I have created Wikimedia Foundation elections/2022/Community Voting/Questions for Candidates/Sorted with an invitation for candidates' written answers there. I plan to do something similar for all the proposed Election Compass statements, including any removed from the endorsement list to which someone objected, but I will wait until after August 4 so we know how to sort them. New4Q (talk) 11:08, 28 July 2022 (UTC)Reply[reply]

Including the compass statements might be too much, as those statements are meant for Agree/Disagree answers. I'd suggest that we simply have the current set of questions, and people can ask new questions as required - it doesn't make sense to close questions before a candidate has answered even one. TomDotGov (talk) 19:38, 28 July 2022 (UTC)Reply[reply]

ElectCom Signpost statement[edit]

From the Elections Committee

Elections Committee members are concerned about this approach to community questions. The Elections Committee supports the candidates in answering community questions organized as a part of the election process. The election process is planned to promote equity in participation from the perspective of candidates and community members. Some candidates may have more free time than others and some candidates may be unfairly disadvantaged because of their limited free time to be able to address an increasing number of community questions.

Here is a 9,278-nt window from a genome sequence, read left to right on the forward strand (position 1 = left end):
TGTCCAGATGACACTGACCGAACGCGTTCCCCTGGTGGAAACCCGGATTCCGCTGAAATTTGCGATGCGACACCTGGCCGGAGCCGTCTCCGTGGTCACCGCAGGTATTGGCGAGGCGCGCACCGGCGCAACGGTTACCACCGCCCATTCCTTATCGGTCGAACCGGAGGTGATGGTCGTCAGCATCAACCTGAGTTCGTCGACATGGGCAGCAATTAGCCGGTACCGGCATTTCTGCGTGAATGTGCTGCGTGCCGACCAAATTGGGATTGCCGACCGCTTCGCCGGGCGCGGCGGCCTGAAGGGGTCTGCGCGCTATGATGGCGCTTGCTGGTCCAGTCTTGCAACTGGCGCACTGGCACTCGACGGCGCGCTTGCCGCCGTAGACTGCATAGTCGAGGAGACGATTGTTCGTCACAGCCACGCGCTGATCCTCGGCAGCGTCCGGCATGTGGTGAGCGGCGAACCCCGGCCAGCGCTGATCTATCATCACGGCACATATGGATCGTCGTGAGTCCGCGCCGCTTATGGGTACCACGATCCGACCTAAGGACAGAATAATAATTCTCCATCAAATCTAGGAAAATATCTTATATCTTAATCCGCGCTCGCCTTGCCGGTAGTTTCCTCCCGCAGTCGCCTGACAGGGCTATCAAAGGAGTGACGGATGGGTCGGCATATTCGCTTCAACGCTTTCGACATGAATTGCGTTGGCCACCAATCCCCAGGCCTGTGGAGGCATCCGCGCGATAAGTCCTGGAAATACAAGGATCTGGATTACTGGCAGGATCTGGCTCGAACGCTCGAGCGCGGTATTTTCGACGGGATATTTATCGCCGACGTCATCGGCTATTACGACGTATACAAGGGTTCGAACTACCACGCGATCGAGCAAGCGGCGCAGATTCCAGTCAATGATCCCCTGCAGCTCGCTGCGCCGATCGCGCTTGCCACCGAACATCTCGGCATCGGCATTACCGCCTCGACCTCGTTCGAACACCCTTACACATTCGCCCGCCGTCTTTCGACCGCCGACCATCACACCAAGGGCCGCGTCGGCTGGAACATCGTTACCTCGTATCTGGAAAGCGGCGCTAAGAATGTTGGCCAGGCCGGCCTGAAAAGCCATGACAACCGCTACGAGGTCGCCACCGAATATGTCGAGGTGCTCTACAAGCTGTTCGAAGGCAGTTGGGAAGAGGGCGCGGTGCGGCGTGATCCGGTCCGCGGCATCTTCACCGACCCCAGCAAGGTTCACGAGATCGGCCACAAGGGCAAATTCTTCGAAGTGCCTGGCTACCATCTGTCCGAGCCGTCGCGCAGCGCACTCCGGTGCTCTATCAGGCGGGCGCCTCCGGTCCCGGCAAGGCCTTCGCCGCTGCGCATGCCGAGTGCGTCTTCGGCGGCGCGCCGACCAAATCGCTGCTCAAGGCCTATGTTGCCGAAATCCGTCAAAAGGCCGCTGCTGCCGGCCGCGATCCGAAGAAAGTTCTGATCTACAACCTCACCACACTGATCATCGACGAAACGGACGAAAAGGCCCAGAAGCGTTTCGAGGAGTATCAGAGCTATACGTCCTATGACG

The Elections Committee would prefer for the Signpost to include the candidate statements and links to the candidates’ answers to the questions asked by affiliate organization representatives in June 2022, and not encourage additional questions from the community due to the reasons listed above.

While the Elections Committee appreciates the wishes to engage with the candidates, equity is a key factor in our election process design and why we limit the number of questions the candidates are expected to answer. Accordingly, we are asking the candidates to remain within the outlined process. Signed, Carlojoseph14 (talk) on behalf of The Elections Committee

By not linking to the relevant Signpost article, this message lacks necessary context. For community members and candidates that have missed this, the Signpost has provided Op-Ed space to each of the candidates to answer questions posed by the community, including questions posted to only some of the candidates.